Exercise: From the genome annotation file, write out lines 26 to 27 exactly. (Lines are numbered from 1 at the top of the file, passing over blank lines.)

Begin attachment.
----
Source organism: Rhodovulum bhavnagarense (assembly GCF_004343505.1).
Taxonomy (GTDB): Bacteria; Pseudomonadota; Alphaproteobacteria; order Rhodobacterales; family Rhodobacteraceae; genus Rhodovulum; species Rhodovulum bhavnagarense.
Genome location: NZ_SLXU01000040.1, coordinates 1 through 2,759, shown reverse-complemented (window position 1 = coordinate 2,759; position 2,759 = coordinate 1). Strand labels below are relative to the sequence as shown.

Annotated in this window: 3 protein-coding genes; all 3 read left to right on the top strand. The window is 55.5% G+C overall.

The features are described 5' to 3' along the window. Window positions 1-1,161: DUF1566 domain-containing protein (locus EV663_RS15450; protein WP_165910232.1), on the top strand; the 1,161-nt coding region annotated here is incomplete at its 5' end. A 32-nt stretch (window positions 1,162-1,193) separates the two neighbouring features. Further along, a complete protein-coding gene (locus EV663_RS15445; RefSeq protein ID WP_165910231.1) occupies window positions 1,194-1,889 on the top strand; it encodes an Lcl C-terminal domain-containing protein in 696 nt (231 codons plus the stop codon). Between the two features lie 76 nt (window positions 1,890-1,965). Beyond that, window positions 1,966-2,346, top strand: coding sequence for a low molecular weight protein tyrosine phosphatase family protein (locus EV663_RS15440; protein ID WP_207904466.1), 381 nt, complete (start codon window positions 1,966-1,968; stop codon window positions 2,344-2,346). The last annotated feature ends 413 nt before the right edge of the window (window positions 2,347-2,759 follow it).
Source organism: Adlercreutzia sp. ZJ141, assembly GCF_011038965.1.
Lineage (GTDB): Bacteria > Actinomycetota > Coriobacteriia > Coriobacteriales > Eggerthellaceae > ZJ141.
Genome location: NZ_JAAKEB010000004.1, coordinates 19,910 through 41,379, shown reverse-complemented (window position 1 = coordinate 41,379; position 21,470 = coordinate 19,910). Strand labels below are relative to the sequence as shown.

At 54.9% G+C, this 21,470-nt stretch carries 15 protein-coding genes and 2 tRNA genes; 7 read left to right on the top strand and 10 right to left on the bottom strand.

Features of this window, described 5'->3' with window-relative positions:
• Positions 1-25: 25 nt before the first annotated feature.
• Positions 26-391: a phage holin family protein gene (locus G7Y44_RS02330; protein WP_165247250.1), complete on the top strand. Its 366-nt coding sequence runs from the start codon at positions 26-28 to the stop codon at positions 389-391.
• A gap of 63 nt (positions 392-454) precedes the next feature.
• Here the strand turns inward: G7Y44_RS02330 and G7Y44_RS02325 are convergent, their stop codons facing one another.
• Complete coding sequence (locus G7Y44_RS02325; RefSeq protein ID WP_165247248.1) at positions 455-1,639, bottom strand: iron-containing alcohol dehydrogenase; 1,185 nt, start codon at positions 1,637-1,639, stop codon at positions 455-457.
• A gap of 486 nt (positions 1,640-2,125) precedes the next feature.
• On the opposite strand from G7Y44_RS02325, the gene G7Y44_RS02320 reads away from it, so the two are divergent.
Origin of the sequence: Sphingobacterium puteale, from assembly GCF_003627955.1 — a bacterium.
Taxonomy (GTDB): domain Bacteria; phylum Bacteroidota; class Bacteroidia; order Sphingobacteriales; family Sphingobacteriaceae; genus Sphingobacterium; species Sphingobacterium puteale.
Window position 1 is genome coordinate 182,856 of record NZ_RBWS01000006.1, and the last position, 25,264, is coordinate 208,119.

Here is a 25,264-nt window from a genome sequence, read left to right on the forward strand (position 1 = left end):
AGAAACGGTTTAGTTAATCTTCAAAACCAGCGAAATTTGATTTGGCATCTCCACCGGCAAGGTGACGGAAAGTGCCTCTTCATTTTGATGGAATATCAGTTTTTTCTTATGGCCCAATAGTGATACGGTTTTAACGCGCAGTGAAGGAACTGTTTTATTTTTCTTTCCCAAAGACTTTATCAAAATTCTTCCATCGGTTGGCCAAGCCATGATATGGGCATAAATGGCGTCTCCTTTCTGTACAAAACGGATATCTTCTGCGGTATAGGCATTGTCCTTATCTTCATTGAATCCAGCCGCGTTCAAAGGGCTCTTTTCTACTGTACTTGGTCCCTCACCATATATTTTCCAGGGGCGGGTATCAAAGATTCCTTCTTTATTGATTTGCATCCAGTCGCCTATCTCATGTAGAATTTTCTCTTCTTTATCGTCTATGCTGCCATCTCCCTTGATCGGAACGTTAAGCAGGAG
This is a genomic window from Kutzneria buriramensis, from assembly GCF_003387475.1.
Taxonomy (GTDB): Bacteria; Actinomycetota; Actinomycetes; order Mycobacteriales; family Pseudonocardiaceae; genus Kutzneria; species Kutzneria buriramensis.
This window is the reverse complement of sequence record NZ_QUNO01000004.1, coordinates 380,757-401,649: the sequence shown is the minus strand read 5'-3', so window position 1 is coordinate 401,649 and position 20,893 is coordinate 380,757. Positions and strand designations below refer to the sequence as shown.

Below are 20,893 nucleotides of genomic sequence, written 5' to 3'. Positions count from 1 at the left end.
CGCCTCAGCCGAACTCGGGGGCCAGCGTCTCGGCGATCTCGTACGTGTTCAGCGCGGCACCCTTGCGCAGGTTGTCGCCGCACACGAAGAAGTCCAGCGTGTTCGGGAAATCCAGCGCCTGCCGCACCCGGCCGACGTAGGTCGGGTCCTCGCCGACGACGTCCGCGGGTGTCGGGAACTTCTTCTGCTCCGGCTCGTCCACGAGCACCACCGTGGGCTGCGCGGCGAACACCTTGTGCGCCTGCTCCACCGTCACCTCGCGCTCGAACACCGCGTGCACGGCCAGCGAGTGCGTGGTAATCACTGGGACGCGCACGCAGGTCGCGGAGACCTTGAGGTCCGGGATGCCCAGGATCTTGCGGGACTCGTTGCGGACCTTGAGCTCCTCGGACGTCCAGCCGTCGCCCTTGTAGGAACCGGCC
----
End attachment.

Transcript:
Below are 20,893 nucleotides of genomic sequence, written 5' to 3'. Positions count from 1 at the left end.
CGCCTCAGCCGAACTCGGGGGCCAGCGTCTCGGCGATCTCGTACGTGTTCAGCGCGGCACCCTTGCGCAGGTTGTCGCCGCACACGAAGAAGTCCAGCGTGTTCGGGAAATCCAGCGCCTGCCGCACCCGGCCGACGTAGGTCGGGTCCTCGCCGACGACGTCCGCGGGTGTCGGGAACTTCTTCTGCTCCGGCTCGTCCACGAGCACCACCGTGGGCTGCGCGGCGAACACCTTGTGCGCCTGCTCCACCGTCACCTCGCGCTCGAACACCGCGTGCACGGCCAGCGAGTGCGTGGTAATCACTGGGACGCGCACGCAGGTCGCGGAGACCTTGAGGTCCGGGATGCCCAGGATCTTGCGGGACTCGTTGCGGACCTTGAGCTCCTCGGACGTCCAGCCGTCGCCCTTGTAGGAACCGGCC